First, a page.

Sept. 6, 2016
For a long time, Sally McClellan and her boss had a friendly disagreement.
McClellan, professor of early childhood education at the University of South Carolina-Aiken, believed that young children learn differently than their older peers—so much so that their teachers need specialized training. The dean of the education school, on the other hand, thought teaching first and fifth grade was fundamentally the same job. A strong teacher, in his mind, would be effective regardless of the grade he or she taught.
One day the educators’ philosophies were put to the test. The dean was teaching an early childhood math methods course that semester, and performed a live demonstration in a first grade class. He taught the young kids a basic lesson about money.
Although he was known to be a strong teacher, he could not get his lesson to stick. The kids couldn’t understand that a dime was worth more than a nickel. After all, the nickel was bigger! Their brains weren’t ready to process the counterintuitive fact.
“That was such an eye-opener for him,” said McClellan, executive director of the South Carolina Association for the Education of Young Children. “He really understood that in order to make this meaningful for the students, he had to understand where they were developmentally.”
A former preschool teacher, McClellan knew that the processes of learning in the early years and later elementary grades are distinct. Experts say “early childhood” spans from birth to age 8. During those years, learning is hands-on, experiential, and relationship-based.
“Cognitively, they begin to do more abstract thinking when they’re in fourth or fifth grade,” McClellan said.
This understanding of child development informed South Carolina’s teacher licensure structure. Those interested in teaching young children can earn a PK-3 certificate, qualifying them to teach prekindergarten through third grade. Teaching candidates interested in the later elementary grades can earn a 2-6 license.
These licensing spans make a difference because they influence what is taught in higher education teacher training programs. Take McClellan’s early childhood program at USC-Aiken. Because it is designed to qualify students for the state’s license, the coursework covers development and instruction for grades PK-3. In addition to the subject-area methods courses taught in all programs, the early childhood track includes an equal number of child development courses.
Elementary school licensing structures vary widely from state to state. Some cover broad spans like K-6, which early childhood advocates say dilutes the training. Others align more closely with child development research, offering different licenses for PK-3 and 4-8, for example.
South Carolina is unusual in that it is the only state with a 2-6 license. The license presents some challenges for elementary school administrators. When there is an opening or urgent need in kindergarten or first grade, most of the teachers on campus are not licensed to fill in. Teacher shortages in some geographic areas make the desire for flexible teachers even stronger. And when new teachers arrive from out of state, their certification often does not align with South Carolina’s unique span.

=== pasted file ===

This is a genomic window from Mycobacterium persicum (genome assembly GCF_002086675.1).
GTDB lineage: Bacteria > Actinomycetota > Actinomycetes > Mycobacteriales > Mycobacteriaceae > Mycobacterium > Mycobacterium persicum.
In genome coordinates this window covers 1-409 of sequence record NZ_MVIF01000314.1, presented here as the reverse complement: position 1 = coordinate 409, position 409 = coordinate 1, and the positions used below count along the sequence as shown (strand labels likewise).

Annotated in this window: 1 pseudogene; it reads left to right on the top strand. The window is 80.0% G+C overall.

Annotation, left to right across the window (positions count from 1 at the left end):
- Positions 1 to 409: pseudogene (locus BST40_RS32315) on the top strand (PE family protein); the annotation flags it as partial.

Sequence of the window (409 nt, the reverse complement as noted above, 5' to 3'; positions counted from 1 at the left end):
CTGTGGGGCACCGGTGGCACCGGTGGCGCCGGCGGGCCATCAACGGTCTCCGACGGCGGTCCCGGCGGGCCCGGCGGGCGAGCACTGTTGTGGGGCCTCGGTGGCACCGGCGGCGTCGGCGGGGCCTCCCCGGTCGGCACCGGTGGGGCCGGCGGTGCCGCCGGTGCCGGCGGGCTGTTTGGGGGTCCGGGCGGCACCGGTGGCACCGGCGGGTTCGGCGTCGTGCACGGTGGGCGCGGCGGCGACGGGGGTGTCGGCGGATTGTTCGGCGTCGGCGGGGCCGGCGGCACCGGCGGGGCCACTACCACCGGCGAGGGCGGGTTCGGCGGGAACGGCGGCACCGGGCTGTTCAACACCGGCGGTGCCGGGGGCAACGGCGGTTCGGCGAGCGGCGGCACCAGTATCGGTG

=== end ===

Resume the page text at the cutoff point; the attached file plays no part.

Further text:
Fielding these concerns from school districts, state officials recently considered changing to a 1-6 license, which existed years ago. But once they heard the trepidations of early childhood educators and advocates, they slowed the process and decided to discuss all possibilities further. Officials at the South Carolina Department of Education were empathetic to the worry that shifting to a broader license would weaken teacher training.
“Ultimately,” said Mary Hipp, director of the Office of Educator Services, “if we’re just focusing on this to help staffing or align our span with that of other states—if we’re not focused on what’s in the best interest of kids—we’re kind of missing the boat.”
Because South Carolina’s current PK-3 license overlaps with the 2-6 license, there are plenty of teachers in second and third grade classrooms who have not been specifically trained in early childhood education. For some advocates like McClellan, the fact that the PK-3 license exists is good enough. There is an acknowledgement of the uniqueness of early childhood learning, and those who pursue a career in teaching young kids get thoroughly prepared.
Other advocates are more adamant that no teacher should be working in young classrooms without specialized training. They reject the idea that bureaucratic needs should come before children’s needs.
It is a classic tension that plays out in many states.
“It’s where the theoretical and philosophical meets the logistical and practical,” Hipp said.
The challenge is to navigate those conflicting forces while making sure teacher training matches what we know about how young children learn. Research shows that the early years are foundational, so ensuring that students receive developmentally appropriate instruction is critical.